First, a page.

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Super trustees must boost member account consolidation efforts

By Keith Ford
3 minute read

The corporate regulator has warned superannuation trustees they must effectively consolidate duplicate member accounts.

Following a review that identified poor superannuation trustee practices, the Australian Securities and Investments Commission (ASIC) has told super trustees to increase duplicate account consolidation efforts.

The review of nine trustees across both industry and retail funds, assessed how the trustees are meeting their obligation to annually identify and automatically consolidate duplicate member accounts within a superannuation fund to minimise payment of unnecessary fees.

As of 30 June 2022, the Australian Taxation Office (ATO) said there were about 3 million people holding two or more superannuation accounts, including some members holding duplicate accounts within the same fund.

ASIC commissioner Danielle Press said: “Duplicate accounts may result in super fund members unintentionally paying multiple sets of fees, including insurance premiums, which can significantly erode their superannuation balance over time.

“Trustees should be proactively merging duplicate member accounts within the fund to not only help their members avoid extra fees but also to ensure their funds avoid costly remediation in the future. However, our review highlighted that they are not doing enough.”

Among the concerns raised by the review was that three of the nine trustees did not have documented procedures for identifying and consolidating duplicate accounts on an annual basis. Some trustees also had rules that excluded some segments of members, despite the process needing to apply to all fund members.

ASIC said all nine trustees now either have, or will have, documented processes that apply to all members. It added that five trustees are undertaking the matching process on a monthly basis, or moving to do so, with three more undertaking it at least quarterly.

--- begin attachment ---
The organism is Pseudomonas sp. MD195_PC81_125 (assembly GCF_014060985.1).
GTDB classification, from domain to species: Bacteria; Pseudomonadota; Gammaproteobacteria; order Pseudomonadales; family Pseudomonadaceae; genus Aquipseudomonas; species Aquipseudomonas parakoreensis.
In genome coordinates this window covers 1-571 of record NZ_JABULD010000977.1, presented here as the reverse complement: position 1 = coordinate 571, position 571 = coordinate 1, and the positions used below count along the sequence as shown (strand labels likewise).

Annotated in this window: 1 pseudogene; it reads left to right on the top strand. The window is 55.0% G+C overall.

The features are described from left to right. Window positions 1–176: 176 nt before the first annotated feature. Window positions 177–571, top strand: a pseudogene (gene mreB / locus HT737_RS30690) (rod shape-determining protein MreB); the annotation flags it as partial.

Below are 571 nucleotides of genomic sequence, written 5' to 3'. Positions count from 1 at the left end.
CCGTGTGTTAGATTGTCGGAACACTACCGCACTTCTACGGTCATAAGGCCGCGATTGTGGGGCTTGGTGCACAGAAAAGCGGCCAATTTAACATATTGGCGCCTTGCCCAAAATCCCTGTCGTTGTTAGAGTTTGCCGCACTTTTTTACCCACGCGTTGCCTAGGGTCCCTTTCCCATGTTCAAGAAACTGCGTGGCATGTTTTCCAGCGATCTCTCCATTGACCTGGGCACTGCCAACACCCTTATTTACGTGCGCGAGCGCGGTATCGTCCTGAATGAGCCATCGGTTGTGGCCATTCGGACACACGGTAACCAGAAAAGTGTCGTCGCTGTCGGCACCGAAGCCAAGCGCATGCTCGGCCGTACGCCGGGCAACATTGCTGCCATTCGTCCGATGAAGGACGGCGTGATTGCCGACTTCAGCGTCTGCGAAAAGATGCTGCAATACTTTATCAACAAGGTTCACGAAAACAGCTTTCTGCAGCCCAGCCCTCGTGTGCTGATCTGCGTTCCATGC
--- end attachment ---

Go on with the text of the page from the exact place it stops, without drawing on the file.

Only one trustee failed to make some form of best interest assessment on members holding multiple accounts, while most trustees contacted their members about duplicate accounts, despite no legal obligation to do so.

“It is good practice to contact members when duplicate accounts are identified and to remind them about duplicates on a regular basis because a member’s situation or capacity to address the issue is likely to change over time,” ASIC said.

The corporate regulator added that two trustees with multiple funds did not have an internal policy on consolidation of duplicate accounts, instead relying on the administrator to have a process in place.

ASIC’s review also found that, while it is not expressly required by law, three trustees had a process to check for existing accounts on account creation.

Ms Press said that while encouraging trustees committing to improvements was encouraging, the failures identified were troubling.

“It shouldn’t take an ASIC review for super trustees to comply with the law. We are concerned about some of the failures uncovered in our review and are considering other regulatory action for more serious concerns,” she said.

“We expect all trustees to closely review their policies and procedures against the issues identified and take immediate steps to close the gaps. We will continue to monitor how trustees are consolidating duplicate accounts. Where we identify serious failures impacting consumers, we will take enforcement action where appropriate.”